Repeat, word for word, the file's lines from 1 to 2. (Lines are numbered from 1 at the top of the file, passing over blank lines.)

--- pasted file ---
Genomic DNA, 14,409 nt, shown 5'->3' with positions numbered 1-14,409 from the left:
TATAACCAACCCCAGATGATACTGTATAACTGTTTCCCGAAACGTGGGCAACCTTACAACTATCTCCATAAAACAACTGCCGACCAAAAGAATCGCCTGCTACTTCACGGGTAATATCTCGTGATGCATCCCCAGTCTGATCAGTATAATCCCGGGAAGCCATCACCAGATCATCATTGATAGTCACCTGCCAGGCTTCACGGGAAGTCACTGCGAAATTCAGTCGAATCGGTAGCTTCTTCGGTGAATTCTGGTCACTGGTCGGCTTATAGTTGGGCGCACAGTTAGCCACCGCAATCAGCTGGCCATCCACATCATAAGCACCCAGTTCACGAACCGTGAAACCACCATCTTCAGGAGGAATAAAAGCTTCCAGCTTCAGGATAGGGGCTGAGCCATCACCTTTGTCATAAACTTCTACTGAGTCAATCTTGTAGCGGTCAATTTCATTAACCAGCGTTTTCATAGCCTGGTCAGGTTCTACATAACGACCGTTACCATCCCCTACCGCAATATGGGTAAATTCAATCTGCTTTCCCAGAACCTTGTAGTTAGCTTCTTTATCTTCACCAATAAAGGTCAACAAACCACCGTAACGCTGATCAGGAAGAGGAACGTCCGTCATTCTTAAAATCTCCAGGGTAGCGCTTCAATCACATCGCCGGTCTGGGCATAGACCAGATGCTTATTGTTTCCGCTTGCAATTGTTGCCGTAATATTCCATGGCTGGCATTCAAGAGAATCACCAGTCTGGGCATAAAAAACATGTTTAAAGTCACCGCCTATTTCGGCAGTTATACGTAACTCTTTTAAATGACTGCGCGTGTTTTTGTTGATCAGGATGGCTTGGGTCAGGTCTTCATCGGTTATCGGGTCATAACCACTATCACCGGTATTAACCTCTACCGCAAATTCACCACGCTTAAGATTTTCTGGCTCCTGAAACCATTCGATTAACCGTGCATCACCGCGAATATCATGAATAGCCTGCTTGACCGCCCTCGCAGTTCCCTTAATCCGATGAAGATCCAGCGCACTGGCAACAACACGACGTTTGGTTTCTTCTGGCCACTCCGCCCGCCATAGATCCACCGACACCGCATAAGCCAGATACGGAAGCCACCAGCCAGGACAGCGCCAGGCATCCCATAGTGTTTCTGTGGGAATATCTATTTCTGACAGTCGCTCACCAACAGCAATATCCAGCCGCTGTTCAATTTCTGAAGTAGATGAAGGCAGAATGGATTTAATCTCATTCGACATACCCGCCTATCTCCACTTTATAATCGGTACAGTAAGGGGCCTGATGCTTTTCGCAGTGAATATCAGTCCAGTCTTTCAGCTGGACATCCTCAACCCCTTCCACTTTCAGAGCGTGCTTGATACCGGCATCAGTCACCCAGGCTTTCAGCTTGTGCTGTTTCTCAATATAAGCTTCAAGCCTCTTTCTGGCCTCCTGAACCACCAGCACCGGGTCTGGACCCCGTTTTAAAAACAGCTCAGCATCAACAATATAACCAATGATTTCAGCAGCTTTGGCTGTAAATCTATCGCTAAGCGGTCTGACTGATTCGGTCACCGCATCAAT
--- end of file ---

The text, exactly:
Genomic DNA, 14,409 nt, shown 5'->3' with positions numbered 1-14,409 from the left:
TATAACCAACCCCAGATGATACTGTATAACTGTTTCCCGAAACGTGGGCAACCTTACAACTATCTCCATAAAACAACTGCCGACCAAAAGAATCGCCTGCTACTTCACGGGTAATATCTCGTGATGCATCCCCAGTCTGATCAGTATAATCCCGGGAAGCCATCACCAGATCATCATTGATAGTCACCTGCCAGGCTTCACGGGAAGTCACTGCGAAATTCAGTCGAATCGGTAGCTTCTTCGGTGAATTCTGGTCACTGGTCGGCTTATAGTTGGGCGCACAGTTAGCCACCGCAATCAGCTGGCCATCCACATCATAAGCACCCAGTTCACGAACCGTGAAACCACCATCTTCAGGAGGAATAAAAGCTTCCAGCTTCAGGATAGGGGCTGAGCCATCACCTTTGTCATAAACTTCTACTGAGTCAATCTTGTAGCGGTCAATTTCATTAACCAGCGTTTTCATAGCCTGGTCAGGTTCTACATAACGACCGTTACCATCCCCTACCGCAATATGGGTAAATTCAATCTGCTTTCCCAGAACCTTGTAGTTAGCTTCTTTATCTTCACCAATAAAGGTCAACAAACCACCGTAACGCTGATCAGGAAGAGGAACGTCCGTCATTCTTAAAATCTCCAGGGTAGCGCTTCAATCACATCGCCGGTCTGGGCATAGACCAGATGCTTATTGTTTCCGCTTGCAATTGTTGCCGTAATATTCCATGGCTGGCATTCAAGAGAATCACCAGTCTGGGCATAAAAAACATGTTTAAAGTCACCGCCTATTTCGGCAGTTATACGTAACTCTTTTAAATGACTGCGCGTGTTTTTGTTGATCAGGATGGCTTGGGTCAGGTCTTCATCGGTTATCGGGTCATAACCACTATCACCGGTATTAACCTCTACCGCAAATTCACCACGCTTAAGATTTTCTGGCTCCTGAAACCATTCGATTAACCGTGCATCACCGCGAATATCATGAATAGCCTGCTTGACCGCCCTCGCAGTTCCCTTAATCCGATGAAGATCCAGCGCACTGGCAACAACACGACGTTTGGTTTCTTCTGGCCACTCCGCCCGCCATAGATCCACCGACACCGCATAAGCCAGATACGGAAGCCACCAGCCAGGACAGCGCCAGGCATCCCATAGTGTTTCTGTGGGAATATCTATTTCTGACAGTCGCTCACCAACAGCAATATCCAGCCGCTGTTCAATTTCTGAAGTAGATGAAGGCAGAATGGATTTAATCTCATTCGACATACCCGCCTATCTCCACTTTATAATCGGTACAGTAAGGGGCCTGATGCTTTTCGCAGTGAATATCAGTCCAGTCTTTCAGCTGGACATCCTCAACCCCTTCCACTTTCAGAGCGTGCTTGATACCGGCATCAGTCACCCAGGCTTTCAGCTTGTGCTGTTTCTCAATATAAGCTTCAAGCCTCTTTCTGGCCTCCTGAACCACCAGCACCGGGTCTGGACCCCGTTTTAAAAACAGCTCAGCATCAACAATATAACCAATGATTTCAGCAGCTTTGGCTGTAAATCTATCGCTAAGCGGTCTGACTGATTCGGTCACCGCATCAAT